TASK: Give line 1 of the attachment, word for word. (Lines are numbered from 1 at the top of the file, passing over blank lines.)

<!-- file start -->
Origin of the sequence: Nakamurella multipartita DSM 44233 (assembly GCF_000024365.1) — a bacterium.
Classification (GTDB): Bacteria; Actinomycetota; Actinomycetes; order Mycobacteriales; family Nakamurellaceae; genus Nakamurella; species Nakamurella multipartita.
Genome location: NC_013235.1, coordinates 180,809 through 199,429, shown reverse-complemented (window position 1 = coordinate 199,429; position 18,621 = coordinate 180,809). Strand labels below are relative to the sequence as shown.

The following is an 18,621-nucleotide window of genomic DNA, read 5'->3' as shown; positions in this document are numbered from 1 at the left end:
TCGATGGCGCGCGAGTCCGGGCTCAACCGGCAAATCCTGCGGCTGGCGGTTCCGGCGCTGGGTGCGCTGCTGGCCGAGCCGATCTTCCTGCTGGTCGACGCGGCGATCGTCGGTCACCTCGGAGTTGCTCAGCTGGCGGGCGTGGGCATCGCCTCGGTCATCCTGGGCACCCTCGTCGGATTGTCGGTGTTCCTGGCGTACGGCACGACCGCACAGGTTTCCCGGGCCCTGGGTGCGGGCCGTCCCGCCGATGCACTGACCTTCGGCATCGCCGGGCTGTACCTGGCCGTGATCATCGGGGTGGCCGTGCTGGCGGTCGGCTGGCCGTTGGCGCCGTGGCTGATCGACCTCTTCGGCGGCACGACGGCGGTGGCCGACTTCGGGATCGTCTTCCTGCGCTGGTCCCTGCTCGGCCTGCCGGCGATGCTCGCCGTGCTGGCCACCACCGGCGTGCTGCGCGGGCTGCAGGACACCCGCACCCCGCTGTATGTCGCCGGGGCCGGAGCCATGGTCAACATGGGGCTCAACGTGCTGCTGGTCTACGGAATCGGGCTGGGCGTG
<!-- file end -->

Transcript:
Origin of the sequence: Nakamurella multipartita DSM 44233 (assembly GCF_000024365.1) — a bacterium.